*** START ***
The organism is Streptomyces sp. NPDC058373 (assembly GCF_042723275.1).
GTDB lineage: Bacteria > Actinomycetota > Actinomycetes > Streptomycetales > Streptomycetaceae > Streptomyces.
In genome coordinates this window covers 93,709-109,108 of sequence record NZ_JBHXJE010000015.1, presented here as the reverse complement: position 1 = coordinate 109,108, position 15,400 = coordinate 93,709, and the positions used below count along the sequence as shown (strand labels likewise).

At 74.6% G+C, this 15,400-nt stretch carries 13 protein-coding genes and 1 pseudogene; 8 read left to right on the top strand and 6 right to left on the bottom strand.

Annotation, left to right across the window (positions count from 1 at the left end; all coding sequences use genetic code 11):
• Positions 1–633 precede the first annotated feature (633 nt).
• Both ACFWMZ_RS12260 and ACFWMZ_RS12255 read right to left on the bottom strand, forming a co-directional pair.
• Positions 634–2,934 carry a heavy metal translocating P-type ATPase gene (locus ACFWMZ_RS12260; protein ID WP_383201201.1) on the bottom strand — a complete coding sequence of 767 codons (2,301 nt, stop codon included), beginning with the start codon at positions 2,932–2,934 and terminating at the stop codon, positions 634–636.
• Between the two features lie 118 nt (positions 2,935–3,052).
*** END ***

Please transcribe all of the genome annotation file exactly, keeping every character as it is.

The organism is Streptomyces sp. NPDC058373 (assembly GCF_042723275.1).
GTDB lineage: Bacteria > Actinomycetota > Actinomycetes > Streptomycetales > Streptomycetaceae > Streptomyces.
In genome coordinates this window covers 93,709-109,108 of sequence record NZ_JBHXJE010000015.1, presented here as the reverse complement: position 1 = coordinate 109,108, position 15,400 = coordinate 93,709, and the positions used below count along the sequence as shown (strand labels likewise).

At 74.6% G+C, this 15,400-nt stretch carries 13 protein-coding genes and 1 pseudogene; 8 read left to right on the top strand and 6 right to left on the bottom strand.

Annotation, left to right across the window (positions count from 1 at the left end; all coding sequences use genetic code 11):
• Positions 1–633 precede the first annotated feature (633 nt).
• Both ACFWMZ_RS12260 and ACFWMZ_RS12255 read right to left on the bottom strand, forming a co-directional pair.
• Positions 634–2,934 carry a heavy metal translocating P-type ATPase gene (locus ACFWMZ_RS12260; protein ID WP_383201201.1) on the bottom strand — a complete coding sequence of 767 codons (2,301 nt, stop codon included), beginning with the start codon at positions 2,932–2,934 and terminating at the stop codon, positions 634–636.
• Between the two features lie 118 nt (positions 2,935–3,052).